Wild Cotton


160 pages
ISBN 1-895387-31-0
DDC C813'.54




Reviewed by Chris Knight

Chris Knight is an editor at the Toronto-based Canadian HR Reporter.


Writing and the writer’s mind are a means of escape for the female
characters who tell their tales (or whose tales are told) in these seven
short stories.

There is a tension between the humdrum lives of husbands and day jobs
and the richer world of written imagery and inner fantasy that drives
these stories: a social worker travels to Cuba in 1962 to break into
political journalism but is thwarted by a worldly crowd who control her
every move; a painter plans a sensual trip to France while trying to
locate her neighbor, who seems to have disappeared. Again and again,
Pereira’s prose moves back and forth from the bodies and clothing of
her characters to their inner lives, often ironically at odds with each
other. Communication between these outer and inner lives is hampered by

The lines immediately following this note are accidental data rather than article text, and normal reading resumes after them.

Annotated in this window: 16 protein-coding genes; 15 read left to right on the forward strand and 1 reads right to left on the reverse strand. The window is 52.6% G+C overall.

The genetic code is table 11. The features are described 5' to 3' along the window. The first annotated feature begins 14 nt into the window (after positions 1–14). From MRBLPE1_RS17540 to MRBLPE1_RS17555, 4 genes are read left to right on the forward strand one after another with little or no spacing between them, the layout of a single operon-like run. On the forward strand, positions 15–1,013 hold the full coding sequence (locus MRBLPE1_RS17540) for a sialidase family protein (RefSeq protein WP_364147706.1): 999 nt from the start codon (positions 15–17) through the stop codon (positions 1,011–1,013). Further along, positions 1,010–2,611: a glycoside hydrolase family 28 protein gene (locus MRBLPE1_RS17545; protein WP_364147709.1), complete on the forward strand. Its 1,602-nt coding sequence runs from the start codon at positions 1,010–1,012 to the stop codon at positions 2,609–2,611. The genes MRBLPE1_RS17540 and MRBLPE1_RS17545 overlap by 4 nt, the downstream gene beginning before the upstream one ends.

language barriers and misread emotions. And yet there is growth, if not
closure, in the characters’ lives; some message, or part of a message,
does get transmitted.

In places, the narrator’s diction becomes so closely tied to the
characters’ inner lives that if that character is simple, the writing
tends to simplify and some of its descriptive power is diluted. However,
for the most part this tricky balance between narrator and character is
maintained. If the characters do not always completely succeed in their
need to tell their stories, Pereira manages to communicate themes of
love and loss, aging and hope, very well indeed.


Pereira, Helen., “Wild Cotton,” Canadian Book Review Annual Online, accessed June 19, 2024, https://cbra.library.utoronto.ca/items/show/1455.